2 | Readiness

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Chapter 2

Self-Employment Readiness


Go to Business Owner Traits Video Video

Click the image above to play the "Business Owner Traits Video"

Focus Area 1

Introducing Self-Employment Readiness

Sticky notes in a notebookIntroduction

Self-employment is not as easy as hanging an “open for business” sign. Running a successful business requires more skills than delivering your product or service. You need to know how to market your business, keep track of your financials, and manage day-to-day operations. This chapter helps you figure out if self-employment is a good fit. It explores some common myths about self-employment. It then asks you to think critically about your ability to run a business.

Click through the tabs in this section to learn about self-employment readiness.

If you are unsure how to navigate this site, click on the Website Navigation heading at the very top of the page.

You can download a print-only version of Chapter 2: Self-Employment Readiness (PDF) for reference. You can download additional materials included with this chapter, including the Rate Your Entrepreneurial Potential Worksheet, Self-Reflection Worksheet, and Readiness Self-Assessment Worksheet.

Man holding pen looking down at deskMyths

Have you heard people say they should be self-employed because they don’t like working with others? This is just one myth about self-employment. To get a better picture of what self-employment involves, click on the Myths & Realities button below to explore some myths and realities of business ownership. Then, click on the Quiz Yourself button to check your understanding of the content.


Man standing behind a counter smiling Business Owner Traits

In general, business owners have passion, confidence, and self-discipline. They also have skills to manage money and keep track of many demands. This section explores business owner traits to help you figure out if self-employment is a good fit.

Click on the Entrepreneurial Potential button to learn about some self-assessments.


Pencil on top of notebookReadiness Self-Assessment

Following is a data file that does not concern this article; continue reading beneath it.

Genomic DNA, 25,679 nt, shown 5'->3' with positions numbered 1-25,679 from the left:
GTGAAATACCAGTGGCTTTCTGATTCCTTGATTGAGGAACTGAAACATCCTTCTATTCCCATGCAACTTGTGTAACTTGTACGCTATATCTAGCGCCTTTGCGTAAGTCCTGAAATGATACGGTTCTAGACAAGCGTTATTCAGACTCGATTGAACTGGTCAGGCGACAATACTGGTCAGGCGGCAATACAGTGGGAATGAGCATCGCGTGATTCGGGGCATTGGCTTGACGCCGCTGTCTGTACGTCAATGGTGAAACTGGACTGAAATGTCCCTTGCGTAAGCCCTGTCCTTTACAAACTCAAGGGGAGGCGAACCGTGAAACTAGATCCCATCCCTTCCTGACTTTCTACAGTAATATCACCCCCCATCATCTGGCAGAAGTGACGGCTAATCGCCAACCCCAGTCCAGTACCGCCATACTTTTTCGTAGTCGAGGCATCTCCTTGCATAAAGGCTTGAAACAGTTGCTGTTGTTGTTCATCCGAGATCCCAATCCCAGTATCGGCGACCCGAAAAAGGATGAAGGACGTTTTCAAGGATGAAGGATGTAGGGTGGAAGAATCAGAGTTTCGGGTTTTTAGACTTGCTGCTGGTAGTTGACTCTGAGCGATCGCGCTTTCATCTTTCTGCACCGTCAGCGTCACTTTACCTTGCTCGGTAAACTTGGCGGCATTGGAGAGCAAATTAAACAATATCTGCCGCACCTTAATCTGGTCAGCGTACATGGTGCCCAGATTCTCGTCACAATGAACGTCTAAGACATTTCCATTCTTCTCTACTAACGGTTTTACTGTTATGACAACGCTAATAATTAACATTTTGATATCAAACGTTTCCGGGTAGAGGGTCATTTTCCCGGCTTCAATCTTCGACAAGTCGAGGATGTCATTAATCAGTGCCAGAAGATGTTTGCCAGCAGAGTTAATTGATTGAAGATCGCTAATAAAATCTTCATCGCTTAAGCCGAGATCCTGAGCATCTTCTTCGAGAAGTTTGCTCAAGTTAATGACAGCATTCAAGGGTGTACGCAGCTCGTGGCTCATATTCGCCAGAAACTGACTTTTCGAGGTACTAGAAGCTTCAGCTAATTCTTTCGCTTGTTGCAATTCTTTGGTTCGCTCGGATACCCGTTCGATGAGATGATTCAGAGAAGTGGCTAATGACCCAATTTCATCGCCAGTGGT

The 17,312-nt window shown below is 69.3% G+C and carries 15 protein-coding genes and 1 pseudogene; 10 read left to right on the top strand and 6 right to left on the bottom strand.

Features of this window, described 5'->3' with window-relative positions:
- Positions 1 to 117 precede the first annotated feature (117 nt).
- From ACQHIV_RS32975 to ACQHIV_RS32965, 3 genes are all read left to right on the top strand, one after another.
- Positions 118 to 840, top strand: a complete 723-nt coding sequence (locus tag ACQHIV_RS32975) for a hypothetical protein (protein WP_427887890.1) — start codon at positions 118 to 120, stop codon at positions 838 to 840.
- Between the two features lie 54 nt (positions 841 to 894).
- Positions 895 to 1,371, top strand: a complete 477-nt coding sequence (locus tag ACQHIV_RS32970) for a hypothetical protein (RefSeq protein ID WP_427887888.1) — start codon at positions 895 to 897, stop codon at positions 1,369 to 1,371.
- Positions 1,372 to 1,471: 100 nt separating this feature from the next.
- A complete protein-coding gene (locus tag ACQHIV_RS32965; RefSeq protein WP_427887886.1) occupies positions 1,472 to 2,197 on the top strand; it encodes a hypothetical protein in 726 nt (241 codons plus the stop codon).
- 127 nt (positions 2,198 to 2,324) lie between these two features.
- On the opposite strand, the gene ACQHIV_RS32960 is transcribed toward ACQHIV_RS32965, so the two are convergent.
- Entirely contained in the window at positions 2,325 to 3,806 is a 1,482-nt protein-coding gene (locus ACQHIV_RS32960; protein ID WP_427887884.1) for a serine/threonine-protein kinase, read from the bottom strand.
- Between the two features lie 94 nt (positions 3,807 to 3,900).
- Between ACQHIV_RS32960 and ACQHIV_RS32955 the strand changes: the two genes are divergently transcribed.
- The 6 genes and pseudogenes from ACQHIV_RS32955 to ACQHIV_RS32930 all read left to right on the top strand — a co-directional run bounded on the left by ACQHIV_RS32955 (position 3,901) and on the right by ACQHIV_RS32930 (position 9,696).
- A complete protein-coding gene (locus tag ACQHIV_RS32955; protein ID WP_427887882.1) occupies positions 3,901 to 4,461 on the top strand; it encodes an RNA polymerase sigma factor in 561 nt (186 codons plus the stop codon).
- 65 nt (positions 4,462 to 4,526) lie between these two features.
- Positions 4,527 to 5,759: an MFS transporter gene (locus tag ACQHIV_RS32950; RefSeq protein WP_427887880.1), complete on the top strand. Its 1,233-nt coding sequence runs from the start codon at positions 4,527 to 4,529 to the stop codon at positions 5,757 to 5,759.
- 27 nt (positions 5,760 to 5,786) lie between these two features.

This section introduces the resources, skills, and accommodations you need to become self-employed. Some of the information will be built upon in later chapters.

Click on the Readiness Questions button to get started.


Glasses on paperChapter Review

Before exploring a business idea, it is important to consider if self-employment is a good fit. This chapter covered:

  • Some common myths about self-employment
  • Traits of successful business owners
  • Self-employment readiness

As you went through this chapter, you may have decided self-employment was not a good fit for you right now. That is okay. Self-employment is not a good fit for many people.

Click on the Prepare button to outline thoughts to share with your counselor about your readiness for self-employment.

Counselors, click on the Counselor Review button for additional information you might consider.  


Then, check your understanding of the chapter material in Focus Area 2 (below).  

Focus Area 2

Check Your Understanding

Question mark on paperChecking Readiness

Read each of the three scenarios and think about why self-employment is a good fit or poor fit for Ann, Leroy, and Willard. Each scenario includes a quiz about that person's self-employment fit. Check your answers as you go through the quiz.



Hands working on zipperScenario 1: Ann

Ann feels like a home-based online business would be a good fit for her sewing and alteration skills. 

  • Ann lives in a rural community with few job opportunities and limited public transportation. She cannot drive. 
  • Ann pays her bills using her SSDI monthly payment. 
  • She does not have much savings but says she can borrow money from her parents to cover some living costs, if needed. 
  • Ann pays her bills online and has good computer skills. She does not have any bookkeeping experience but would like training in this area. 
  • Ann’s disability makes it hard for her to work long days. She needs to rest before she becomes fatigued to manage her pain. 
  • Ann believes working from home will help her have the flexibility to rest when she needs to.


Dirty hand holding screwdriverScenario 2: Leroy

Leroy has an erratic work history, but is a skilled car mechanic. 

  • Most of his past jobs lasted a short time. He usually quit due to disagreements with his boss or other employees when they told him what to do. 
  • Leroy feels like self-employment would be a good option because he can work for himself, set his own hours, and call the shots. 
  • He is not trained in business accounting, but has strong math skills and could take on most of the business management tasks. 
  • He has some savings, enough to last about one year. 
  • Leroy has a mental disability that causes him to have significant mood swings. He is currently on a new medication that appears to be effective. 
  • Leroy has a criminal record related to partner violence. He currently lives alone.


Hands dropping food garnishes on a plateScenario 3: Willard

Willard is passionate about cooking and would like to start his own food cart. 

  • He has some restaurant experience but was stressed by the hectic pace and need to multi-task. He has mostly worked in entry-level kitchen positions.
  • Willard does not have business management experience.
  • He is not good at math and has passable computer skills. 
  • Willard would probably need help with day-to-day accounting activities and with maintaining inventories. 
  • He has enough savings to cover his personal expenses for six months, but is unsure of other sources of funds.